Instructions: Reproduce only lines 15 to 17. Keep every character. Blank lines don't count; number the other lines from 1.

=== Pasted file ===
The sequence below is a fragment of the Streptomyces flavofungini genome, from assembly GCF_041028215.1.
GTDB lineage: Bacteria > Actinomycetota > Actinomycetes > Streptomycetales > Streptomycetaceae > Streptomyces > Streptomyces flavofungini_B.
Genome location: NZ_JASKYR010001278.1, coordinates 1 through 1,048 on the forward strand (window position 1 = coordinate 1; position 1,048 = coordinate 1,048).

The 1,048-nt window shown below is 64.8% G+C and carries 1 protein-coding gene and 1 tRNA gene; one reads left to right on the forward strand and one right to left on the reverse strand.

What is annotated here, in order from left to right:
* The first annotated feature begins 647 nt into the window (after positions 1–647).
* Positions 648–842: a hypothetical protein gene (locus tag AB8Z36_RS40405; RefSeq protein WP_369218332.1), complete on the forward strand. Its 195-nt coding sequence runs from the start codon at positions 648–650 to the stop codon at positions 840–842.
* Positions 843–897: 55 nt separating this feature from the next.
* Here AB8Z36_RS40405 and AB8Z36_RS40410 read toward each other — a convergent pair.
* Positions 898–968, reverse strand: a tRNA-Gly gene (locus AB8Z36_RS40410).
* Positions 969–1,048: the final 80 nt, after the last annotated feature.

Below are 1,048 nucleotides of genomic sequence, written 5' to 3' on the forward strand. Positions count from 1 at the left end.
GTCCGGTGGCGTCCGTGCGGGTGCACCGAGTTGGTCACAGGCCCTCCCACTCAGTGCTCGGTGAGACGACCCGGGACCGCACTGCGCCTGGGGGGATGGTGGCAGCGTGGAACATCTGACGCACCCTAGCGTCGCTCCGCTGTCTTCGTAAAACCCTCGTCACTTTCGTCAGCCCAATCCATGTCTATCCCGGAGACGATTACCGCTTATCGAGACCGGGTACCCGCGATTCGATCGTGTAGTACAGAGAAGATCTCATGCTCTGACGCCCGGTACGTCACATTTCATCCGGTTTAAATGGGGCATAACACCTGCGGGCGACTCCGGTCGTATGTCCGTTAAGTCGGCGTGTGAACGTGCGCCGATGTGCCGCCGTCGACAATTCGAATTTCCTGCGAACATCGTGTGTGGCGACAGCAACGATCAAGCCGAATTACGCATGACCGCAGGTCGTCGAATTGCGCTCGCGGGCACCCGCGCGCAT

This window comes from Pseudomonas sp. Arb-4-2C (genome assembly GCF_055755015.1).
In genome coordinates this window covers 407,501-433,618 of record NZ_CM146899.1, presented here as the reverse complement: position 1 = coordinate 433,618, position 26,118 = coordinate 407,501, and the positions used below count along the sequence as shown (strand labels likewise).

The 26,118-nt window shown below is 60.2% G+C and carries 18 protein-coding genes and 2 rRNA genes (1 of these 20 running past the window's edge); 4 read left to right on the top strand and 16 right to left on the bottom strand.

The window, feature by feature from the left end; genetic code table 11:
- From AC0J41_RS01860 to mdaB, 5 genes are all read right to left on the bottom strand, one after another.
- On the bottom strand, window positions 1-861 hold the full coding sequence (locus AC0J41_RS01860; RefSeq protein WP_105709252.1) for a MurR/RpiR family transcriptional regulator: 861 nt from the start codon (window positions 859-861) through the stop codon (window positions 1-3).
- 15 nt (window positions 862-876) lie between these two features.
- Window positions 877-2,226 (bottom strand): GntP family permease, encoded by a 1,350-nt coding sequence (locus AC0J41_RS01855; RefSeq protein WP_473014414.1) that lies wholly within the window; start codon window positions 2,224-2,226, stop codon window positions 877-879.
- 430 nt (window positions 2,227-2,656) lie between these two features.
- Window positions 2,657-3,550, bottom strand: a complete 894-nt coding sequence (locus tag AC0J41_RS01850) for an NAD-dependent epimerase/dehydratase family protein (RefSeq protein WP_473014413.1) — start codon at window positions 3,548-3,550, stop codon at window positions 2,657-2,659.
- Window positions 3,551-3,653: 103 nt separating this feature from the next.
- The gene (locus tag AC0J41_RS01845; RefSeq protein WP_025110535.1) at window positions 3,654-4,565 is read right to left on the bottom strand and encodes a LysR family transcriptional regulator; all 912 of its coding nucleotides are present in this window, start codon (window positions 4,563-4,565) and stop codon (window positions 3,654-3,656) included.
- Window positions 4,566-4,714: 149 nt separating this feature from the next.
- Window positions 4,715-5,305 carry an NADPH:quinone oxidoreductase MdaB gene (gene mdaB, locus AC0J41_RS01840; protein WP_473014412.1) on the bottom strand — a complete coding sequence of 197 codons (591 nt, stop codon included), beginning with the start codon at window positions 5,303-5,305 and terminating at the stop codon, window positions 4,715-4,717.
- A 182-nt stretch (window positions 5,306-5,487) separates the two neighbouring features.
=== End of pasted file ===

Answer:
In genome coordinates this window covers 407,501-433,618 of record NZ_CM146899.1, presented here as the reverse complement: position 1 = coordinate 433,618, position 26,118 = coordinate 407,501, and the positions used below count along the sequence as shown (strand labels likewise).

The 26,118-nt window shown below is 60.2% G+C and carries 18 protein-coding genes and 2 rRNA genes (1 of these 20 running past the window's edge); 4 read left to right on the top strand and 16 right to left on the bottom strand.

The window, feature by feature from the left end; genetic code table 11: